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The History and Topography of the County of Clare by James Frost


Part III. History of the County of Clare
Chapter 14. History of the County of Clare from 1580 to 1641

Revolt of Mahone O’Brien of Clondoovan; A gaol established at Ennis, and seventy persons hanged at the assizes there; Extracts from the Annals of the Four Masters of contemporary events

All the efforts of the Lord Deputy were unavailing to secure the peace of the newly-defined county. In the very next year after the execution of the instrument above abstracted, one of the parties to it, namely, Mahone O’Brien, [2] was in arms against the English. He retreated to his castle of Cloondovan, and there he was besieged by Sir Richard Bingham Governor of Connaught. At the end of three weeks, Mahone being on the battlements of his stronghold, in the act of pouring down rocks upon the besiegers, he received a bullet through the head, a disaster which induced his retainers to surrender the place. They received no quarter, and the west side of the castle was razed to the ground, it being deemed at the time, an almost impregnable fortress. [3] Other disturbances appear to have preceded the revolt of Mahone, because we read that an assizes had been previously held at Ennis, at which no less than seventy persons, men and women, were put to death. The English established a jail at Ennis, and appointed one Patrick Morgan jailer (1591). Thus did they signalise their advent into the county.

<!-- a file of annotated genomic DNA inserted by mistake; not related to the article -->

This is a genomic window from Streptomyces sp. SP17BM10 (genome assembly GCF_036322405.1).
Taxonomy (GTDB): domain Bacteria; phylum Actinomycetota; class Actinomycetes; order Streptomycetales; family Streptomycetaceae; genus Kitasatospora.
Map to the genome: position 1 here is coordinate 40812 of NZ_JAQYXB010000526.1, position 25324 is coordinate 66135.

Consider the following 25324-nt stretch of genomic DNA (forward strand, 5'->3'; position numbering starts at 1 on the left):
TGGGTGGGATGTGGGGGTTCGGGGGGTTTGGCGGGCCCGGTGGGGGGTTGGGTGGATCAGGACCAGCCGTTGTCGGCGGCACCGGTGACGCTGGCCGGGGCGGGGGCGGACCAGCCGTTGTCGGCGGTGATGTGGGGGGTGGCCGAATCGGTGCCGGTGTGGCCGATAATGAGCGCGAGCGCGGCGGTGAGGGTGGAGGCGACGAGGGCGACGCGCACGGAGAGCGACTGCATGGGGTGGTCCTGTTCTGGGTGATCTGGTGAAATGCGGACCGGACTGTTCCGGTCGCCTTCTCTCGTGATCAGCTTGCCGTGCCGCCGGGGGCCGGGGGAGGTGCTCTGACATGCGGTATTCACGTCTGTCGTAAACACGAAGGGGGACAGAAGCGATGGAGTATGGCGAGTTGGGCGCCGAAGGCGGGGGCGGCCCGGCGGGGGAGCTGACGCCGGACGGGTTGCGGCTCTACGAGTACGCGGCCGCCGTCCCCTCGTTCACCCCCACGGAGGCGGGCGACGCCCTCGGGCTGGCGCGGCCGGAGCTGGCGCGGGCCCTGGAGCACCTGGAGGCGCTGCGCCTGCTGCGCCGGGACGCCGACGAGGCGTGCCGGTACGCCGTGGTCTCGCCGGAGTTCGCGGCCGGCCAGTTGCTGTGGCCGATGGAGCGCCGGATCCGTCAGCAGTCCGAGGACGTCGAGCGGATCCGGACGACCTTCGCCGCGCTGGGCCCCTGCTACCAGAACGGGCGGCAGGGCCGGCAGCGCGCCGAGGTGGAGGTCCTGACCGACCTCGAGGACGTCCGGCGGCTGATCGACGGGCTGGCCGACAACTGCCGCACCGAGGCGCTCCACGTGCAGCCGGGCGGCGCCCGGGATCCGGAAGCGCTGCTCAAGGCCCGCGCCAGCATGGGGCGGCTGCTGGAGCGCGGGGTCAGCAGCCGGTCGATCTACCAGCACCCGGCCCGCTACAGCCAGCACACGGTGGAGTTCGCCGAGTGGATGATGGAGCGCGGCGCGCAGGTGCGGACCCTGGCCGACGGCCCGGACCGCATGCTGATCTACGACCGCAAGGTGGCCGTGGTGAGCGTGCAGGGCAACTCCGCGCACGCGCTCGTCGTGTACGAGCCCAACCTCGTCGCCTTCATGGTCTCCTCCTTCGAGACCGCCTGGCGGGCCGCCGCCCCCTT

Some minor occurrences took place about this time, and we proceed to extract these from the Annals of the Four Masters:
“A.D. 1586. Donald, son of Murtagh Garv O’Brien, was hanged at Ennis in January by Sir Richard Bingham.
A.D. 1588. Teige, son of Donald Reagh MacNamara, of Garruragh, was hanged at Galway.
A.D. 1589. Una, widow of Conor, third Earl of Thomond, and daughter of Turlogh (Mac Ibrian Ara), died at Clare-More.
A.D. 1589. Turlogh, son of Teige, son of Conor, son of Turlogh, son of Teige O’Brien of Beal-atha-an-Chomraic (Ballycorick), died.
A.D. 1589. Teige-an-Duna, the son of Donogh, son of Murtagh, son of Donogh, son of Murtagh, son of Ballach, the senior of the MacMahons, of Tuath-na-Farna and of Sliocth-an-Bhallaigh, died. He was a most brave man. [4]
A.D. 1589. Dermot Oge, the son of Dermot, son of Donogh, son of Dermot, son of Conor bishop of Limerick, son of Murrogh-an-Dana O’Dea, died, and was buried in his own town of Dysert Tola, in the cantred Cineal Fearmaic in the upper part of Dal Cais.” [5]

 

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